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J.C. Steger vs. John M. Lea Court Verdict

 Collection
Identifier: MS-3628

This broadside reprints the court’s verdict against Woods, Yeatman, and Company and lays out the process for liquidating the assets of the Cumberland Iron Works by its trustee, J.C. Steger, in order to pay any debts. He will sell land north of the Cumberland River; mules and other livestock; scrap and pig iron; and all bills, notes, and accounts. There are several other names mentioned in the ruling, including Mrs. V.F. Rowland, who has filed a cross bill. Below this lengthy verdict, Steger has had printed a form letter to various creditors that explains briefly and clearly what they need to do in order to get paid.

Dates

  • 1879 March 31

Conditions Governing Access

Collections are stored offsite, and a minimum of 2 business days are needed to retrieve these items for use. Researchers interested in consulting any of the collections are advised to contact Special Collections.

Conditions Governing Use

The copyright interests in this collection remain with the creator. For more information, contact the Special Collections Library.

Extent

0.1 Linear Feet

Abstract

This broadside reprints the court’s verdict against Woods, Yeatman, and Company and lays out the process for liquidating the assets of the Cumberland Iron Works by its trustee, J.C. Steger, in order to pay any debts. He will sell land north of the Cumberland River; mules and other livestock; scrap and pig iron; and all bills, notes, and accounts. There are several other names mentioned in the ruling, including Mrs. V.F. Rowland, who has filed a cross bill. Below this lengthy verdict, Steger has had printed a form letter to various creditors that explains briefly and clearly what they need to do in order to get paid.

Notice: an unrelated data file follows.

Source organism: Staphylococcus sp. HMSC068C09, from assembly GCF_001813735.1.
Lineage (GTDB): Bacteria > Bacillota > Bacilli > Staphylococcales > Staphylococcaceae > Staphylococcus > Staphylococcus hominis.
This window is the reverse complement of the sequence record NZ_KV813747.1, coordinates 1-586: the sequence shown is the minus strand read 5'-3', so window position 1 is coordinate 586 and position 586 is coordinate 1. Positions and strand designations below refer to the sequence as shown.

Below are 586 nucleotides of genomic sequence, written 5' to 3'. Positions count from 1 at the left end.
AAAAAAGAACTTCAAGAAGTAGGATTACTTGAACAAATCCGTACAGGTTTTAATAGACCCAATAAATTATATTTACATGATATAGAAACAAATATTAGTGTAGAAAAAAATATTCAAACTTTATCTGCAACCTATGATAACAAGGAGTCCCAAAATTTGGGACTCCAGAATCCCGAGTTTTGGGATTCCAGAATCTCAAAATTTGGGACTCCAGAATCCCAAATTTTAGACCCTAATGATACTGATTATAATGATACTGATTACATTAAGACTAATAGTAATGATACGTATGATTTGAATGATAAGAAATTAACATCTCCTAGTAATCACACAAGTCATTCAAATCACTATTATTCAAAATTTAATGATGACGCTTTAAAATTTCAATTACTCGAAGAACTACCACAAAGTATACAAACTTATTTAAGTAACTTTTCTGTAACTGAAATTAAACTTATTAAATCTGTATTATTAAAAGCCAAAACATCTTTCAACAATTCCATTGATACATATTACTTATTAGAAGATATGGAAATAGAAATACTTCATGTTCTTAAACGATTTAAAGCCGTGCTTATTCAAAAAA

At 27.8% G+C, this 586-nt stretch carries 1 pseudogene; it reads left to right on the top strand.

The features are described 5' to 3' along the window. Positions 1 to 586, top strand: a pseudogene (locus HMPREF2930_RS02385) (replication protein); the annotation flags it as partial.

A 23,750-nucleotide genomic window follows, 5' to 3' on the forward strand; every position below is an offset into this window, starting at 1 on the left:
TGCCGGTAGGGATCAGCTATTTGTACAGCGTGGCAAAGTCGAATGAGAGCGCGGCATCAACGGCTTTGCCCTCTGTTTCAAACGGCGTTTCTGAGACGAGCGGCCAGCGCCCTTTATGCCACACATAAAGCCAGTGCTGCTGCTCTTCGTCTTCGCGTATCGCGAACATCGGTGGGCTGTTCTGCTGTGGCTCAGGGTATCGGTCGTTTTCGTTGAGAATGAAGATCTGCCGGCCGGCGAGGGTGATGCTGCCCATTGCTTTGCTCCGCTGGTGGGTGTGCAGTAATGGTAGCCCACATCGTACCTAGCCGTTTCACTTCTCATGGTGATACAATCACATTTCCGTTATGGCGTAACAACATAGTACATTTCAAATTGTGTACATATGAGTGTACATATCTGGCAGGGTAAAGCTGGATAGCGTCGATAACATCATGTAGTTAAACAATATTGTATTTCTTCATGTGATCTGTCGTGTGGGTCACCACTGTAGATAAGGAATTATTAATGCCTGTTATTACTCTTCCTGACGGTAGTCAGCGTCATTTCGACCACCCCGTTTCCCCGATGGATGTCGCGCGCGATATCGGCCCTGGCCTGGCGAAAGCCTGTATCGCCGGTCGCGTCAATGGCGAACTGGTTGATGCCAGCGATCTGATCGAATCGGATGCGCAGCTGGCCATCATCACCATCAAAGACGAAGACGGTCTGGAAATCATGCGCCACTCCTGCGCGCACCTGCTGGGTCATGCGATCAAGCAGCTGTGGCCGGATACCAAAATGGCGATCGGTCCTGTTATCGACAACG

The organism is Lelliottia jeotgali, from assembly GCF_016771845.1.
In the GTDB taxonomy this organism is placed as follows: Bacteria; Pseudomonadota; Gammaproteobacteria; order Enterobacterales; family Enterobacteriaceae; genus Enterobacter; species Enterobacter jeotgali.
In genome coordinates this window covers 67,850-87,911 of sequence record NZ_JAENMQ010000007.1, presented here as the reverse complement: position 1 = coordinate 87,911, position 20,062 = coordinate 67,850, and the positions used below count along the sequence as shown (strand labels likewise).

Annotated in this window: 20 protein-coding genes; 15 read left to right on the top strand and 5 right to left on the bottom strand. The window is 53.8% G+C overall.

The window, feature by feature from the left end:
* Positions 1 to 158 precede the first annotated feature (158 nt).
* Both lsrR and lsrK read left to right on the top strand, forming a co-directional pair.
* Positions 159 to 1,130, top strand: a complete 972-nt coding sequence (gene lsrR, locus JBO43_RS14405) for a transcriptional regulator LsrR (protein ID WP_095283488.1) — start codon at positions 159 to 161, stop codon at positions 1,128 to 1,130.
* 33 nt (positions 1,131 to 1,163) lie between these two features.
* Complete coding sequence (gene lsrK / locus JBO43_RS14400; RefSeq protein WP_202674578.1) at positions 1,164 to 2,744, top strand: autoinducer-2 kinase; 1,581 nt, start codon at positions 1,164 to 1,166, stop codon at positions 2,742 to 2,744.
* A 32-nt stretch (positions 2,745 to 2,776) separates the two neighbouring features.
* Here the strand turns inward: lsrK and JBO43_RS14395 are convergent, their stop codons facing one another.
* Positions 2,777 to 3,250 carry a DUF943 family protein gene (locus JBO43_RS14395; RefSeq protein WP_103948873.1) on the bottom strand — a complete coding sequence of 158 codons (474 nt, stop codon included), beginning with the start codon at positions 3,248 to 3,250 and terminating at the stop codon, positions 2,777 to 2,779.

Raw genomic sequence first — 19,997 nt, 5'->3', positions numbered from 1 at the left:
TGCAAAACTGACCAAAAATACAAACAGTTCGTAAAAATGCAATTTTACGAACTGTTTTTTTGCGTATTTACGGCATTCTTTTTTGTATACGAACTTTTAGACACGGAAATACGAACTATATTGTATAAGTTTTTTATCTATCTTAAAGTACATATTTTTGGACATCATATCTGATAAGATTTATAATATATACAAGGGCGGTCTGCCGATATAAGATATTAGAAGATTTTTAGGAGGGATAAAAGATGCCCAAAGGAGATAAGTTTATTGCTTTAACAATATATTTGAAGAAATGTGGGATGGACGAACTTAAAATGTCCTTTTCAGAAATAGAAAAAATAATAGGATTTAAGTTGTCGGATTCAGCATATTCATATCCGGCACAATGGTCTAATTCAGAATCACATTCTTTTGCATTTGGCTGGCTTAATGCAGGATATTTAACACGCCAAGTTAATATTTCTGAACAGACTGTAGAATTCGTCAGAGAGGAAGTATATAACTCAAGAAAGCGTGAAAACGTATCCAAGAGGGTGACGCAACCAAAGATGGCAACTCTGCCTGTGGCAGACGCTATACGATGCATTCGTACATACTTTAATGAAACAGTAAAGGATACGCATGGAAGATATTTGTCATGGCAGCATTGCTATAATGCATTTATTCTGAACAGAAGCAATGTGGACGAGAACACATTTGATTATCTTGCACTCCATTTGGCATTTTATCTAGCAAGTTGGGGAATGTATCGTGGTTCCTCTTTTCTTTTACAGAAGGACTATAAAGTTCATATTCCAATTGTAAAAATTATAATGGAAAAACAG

Biographical/Historical Note

The Cumberland Iron Works was founded in Stewart County by Thomas Yeatman, and Joseph and Robert Woods. They erected their first furnace in 1820 and produced their first pig iron in 1830. Thomas Yeatman died in the early 1830’s and his shares wend to his son Henry and his widow Jane, who later married the politician John Bell. It was the largest ironworks in the state before the Civil War, with 60,000 acres on both sides of the Cumberland River, four furnaces, several farms, and many slaves. It was shelled out of operation by the Union, and after the war it declined because slave labor was less efficient than the new technologies being developed.

John C. Steger was born in 1834 in Madison County, Alabama to Benjamin and Mary (Windom) Steger. He graduated from Nashville Medical College in 1857 and moved to Stewart County, Tennessee to practice medicine. He served in the Confederate army with the 4th Alabama Cavalry, returning to his practice in Stewart County after the war. He was appointed trustee of Woods, Yeatman and Company in 1875 because of his widely admired integrity.

Arrangement

This collection consists of a single folder.

Acquisition Note

Special Collections purchased this document in 2000.

Repository Details

Part of the Betsey B. Creekmore Special Collections and University Archives, University of Tennessee, Knoxville Repository

Contact:
University of Tennessee, Knoxville
Knoxville TN 37996 USA
865-974-4480